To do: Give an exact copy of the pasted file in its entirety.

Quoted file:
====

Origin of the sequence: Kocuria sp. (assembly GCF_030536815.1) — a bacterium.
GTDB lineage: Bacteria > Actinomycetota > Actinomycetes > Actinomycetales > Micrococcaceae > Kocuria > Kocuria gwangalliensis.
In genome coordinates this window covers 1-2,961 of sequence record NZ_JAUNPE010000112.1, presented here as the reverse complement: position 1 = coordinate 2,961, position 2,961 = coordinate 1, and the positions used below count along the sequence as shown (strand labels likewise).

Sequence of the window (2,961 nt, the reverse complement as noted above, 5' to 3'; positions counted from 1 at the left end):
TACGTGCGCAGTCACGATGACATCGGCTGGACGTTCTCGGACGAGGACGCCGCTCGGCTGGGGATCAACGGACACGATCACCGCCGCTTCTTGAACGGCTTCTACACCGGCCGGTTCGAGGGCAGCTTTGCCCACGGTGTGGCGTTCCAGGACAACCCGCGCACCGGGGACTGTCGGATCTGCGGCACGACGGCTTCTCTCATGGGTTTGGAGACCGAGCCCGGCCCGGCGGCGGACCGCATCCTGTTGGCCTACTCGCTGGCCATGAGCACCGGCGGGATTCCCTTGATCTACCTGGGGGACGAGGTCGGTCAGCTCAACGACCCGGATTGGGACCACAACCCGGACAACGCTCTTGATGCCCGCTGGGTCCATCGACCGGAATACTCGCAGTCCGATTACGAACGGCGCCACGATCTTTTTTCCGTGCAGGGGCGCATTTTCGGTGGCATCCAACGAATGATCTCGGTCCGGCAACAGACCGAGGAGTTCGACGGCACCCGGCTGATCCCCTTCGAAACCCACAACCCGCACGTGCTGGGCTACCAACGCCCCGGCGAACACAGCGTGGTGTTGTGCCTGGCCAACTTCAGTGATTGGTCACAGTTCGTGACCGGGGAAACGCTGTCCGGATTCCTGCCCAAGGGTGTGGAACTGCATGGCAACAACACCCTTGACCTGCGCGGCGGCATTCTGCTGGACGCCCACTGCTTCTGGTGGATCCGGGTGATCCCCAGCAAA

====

Origin of the sequence: Kocuria sp. (assembly GCF_030536815.1) — a bacterium.
GTDB lineage: Bacteria > Actinomycetota > Actinomycetes > Actinomycetales > Micrococcaceae > Kocuria > Kocuria gwangalliensis.
In genome coordinates this window covers 1-2,961 of sequence record NZ_JAUNPE010000112.1, presented here as the reverse complement: position 1 = coordinate 2,961, position 2,961 = coordinate 1, and the positions used below count along the sequence as shown (strand labels likewise).

Sequence of the window (2,961 nt, the reverse complement as noted above, 5' to 3'; positions counted from 1 at the left end):
TACGTGCGCAGTCACGATGACATCGGCTGGACGTTCTCGGACGAGGACGCCGCTCGGCTGGGGATCAACGGACACGATCACCGCCGCTTCTTGAACGGCTTCTACACCGGCCGGTTCGAGGGCAGCTTTGCCCACGGTGTGGCGTTCCAGGACAACCCGCGCACCGGGGACTGTCGGATCTGCGGCACGACGGCTTCTCTCATGGGTTTGGAGACCGAGCCCGGCCCGGCGGCGGACCGCATCCTGTTGGCCTACTCGCTGGCCATGAGCACCGGCGGGATTCCCTTGATCTACCTGGGGGACGAGGTCGGTCAGCTCAACGACCCGGATTGGGACCACAACCCGGACAACGCTCTTGATGCCCGCTGGGTCCATCGACCGGAATACTCGCAGTCCGATTACGAACGGCGCCACGATCTTTTTTCCGTGCAGGGGCGCATTTTCGGTGGCATCCAACGAATGATCTCGGTCCGGCAACAGACCGAGGAGTTCGACGGCACCCGGCTGATCCCCTTCGAAACCCACAACCCGCACGTGCTGGGCTACCAACGCCCCGGCGAACACAGCGTGGTGTTGTGCCTGGCCAACTTCAGTGATTGGTCACAGTTCGTGACCGGGGAAACGCTGTCCGGATTCCTGCCCAAGGGTGTGGAACTGCATGGCAACAACACCCTTGACCTGCGCGGCGGCATTCTGCTGGACGCCCACTGCTTCTGGTGGATCCGGGTGATCCCCAGCAAA